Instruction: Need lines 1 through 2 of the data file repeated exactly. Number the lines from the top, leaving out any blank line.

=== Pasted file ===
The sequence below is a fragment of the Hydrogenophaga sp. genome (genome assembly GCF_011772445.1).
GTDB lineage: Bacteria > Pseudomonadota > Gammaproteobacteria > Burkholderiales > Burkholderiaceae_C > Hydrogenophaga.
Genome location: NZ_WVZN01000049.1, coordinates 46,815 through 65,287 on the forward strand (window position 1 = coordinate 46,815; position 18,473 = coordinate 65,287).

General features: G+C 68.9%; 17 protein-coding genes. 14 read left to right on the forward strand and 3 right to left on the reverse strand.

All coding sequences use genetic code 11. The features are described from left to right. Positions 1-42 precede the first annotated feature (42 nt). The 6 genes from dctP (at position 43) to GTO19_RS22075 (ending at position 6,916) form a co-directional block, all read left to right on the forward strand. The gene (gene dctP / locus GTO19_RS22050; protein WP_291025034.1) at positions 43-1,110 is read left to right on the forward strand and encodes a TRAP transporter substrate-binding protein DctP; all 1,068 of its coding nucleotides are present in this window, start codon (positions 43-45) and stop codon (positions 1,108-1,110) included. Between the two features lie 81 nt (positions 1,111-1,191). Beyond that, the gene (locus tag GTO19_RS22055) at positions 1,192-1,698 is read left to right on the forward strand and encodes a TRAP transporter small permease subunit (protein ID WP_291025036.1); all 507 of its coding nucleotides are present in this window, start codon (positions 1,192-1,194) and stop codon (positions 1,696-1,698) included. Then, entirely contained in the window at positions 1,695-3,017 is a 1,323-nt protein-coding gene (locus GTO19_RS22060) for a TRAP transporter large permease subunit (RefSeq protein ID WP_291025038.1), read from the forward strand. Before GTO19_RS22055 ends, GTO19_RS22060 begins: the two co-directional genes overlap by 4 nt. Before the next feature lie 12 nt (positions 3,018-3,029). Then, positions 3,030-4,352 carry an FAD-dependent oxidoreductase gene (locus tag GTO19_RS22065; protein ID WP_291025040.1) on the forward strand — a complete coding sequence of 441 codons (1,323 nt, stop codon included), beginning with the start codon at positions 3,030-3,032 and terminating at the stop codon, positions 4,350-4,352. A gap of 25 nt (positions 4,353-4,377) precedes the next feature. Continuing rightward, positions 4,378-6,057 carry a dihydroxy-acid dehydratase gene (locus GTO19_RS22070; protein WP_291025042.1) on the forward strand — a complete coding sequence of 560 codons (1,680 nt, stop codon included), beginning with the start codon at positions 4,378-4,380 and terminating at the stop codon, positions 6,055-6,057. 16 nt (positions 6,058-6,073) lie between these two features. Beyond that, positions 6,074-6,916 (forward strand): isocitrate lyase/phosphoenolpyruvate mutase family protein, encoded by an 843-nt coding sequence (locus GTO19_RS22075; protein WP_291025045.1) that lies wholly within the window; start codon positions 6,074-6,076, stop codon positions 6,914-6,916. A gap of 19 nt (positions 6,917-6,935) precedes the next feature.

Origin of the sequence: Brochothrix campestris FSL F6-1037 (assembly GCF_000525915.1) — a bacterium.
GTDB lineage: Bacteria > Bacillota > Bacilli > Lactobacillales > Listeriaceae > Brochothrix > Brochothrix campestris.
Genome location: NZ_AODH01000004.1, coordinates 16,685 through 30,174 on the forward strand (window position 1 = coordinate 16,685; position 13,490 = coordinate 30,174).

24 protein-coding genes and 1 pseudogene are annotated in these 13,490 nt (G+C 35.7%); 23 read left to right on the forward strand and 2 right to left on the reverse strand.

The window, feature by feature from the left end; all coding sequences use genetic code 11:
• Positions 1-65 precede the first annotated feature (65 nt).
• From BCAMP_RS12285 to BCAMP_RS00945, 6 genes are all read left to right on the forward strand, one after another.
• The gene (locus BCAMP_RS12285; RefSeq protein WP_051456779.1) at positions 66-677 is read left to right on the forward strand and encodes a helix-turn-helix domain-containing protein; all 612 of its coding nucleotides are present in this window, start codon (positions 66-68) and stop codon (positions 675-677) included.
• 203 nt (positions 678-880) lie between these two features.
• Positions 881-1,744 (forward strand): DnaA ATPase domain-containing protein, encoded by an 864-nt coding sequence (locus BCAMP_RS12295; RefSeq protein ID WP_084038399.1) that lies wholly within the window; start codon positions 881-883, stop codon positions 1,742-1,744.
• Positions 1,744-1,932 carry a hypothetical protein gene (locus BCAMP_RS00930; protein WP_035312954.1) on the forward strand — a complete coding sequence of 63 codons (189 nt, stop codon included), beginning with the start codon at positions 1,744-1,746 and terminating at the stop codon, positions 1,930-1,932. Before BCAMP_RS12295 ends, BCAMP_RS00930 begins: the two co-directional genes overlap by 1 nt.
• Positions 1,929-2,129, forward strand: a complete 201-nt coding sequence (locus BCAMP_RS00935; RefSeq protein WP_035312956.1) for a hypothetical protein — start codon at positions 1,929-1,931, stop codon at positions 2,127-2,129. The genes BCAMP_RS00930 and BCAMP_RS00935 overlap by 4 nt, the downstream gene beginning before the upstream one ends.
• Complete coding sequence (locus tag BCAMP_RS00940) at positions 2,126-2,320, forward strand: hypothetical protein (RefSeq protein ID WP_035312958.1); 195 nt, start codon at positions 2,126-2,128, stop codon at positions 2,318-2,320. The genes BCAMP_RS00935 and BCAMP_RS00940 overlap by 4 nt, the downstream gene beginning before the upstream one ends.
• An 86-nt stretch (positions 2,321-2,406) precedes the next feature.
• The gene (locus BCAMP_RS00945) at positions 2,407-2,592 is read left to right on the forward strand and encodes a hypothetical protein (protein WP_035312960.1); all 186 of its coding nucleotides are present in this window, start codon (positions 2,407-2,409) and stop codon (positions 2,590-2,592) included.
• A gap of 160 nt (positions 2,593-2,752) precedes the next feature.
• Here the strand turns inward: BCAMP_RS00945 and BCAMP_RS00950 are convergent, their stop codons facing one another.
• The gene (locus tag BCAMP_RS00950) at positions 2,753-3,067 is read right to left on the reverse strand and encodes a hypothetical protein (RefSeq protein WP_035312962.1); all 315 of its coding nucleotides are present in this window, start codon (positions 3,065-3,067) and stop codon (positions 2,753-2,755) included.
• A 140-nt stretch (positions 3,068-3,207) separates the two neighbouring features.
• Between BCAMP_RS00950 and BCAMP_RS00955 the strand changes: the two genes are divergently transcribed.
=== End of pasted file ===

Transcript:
The sequence below is a fragment of the Hydrogenophaga sp. genome (genome assembly GCF_011772445.1).
GTDB lineage: Bacteria > Pseudomonadota > Gammaproteobacteria > Burkholderiales > Burkholderiaceae_C > Hydrogenophaga.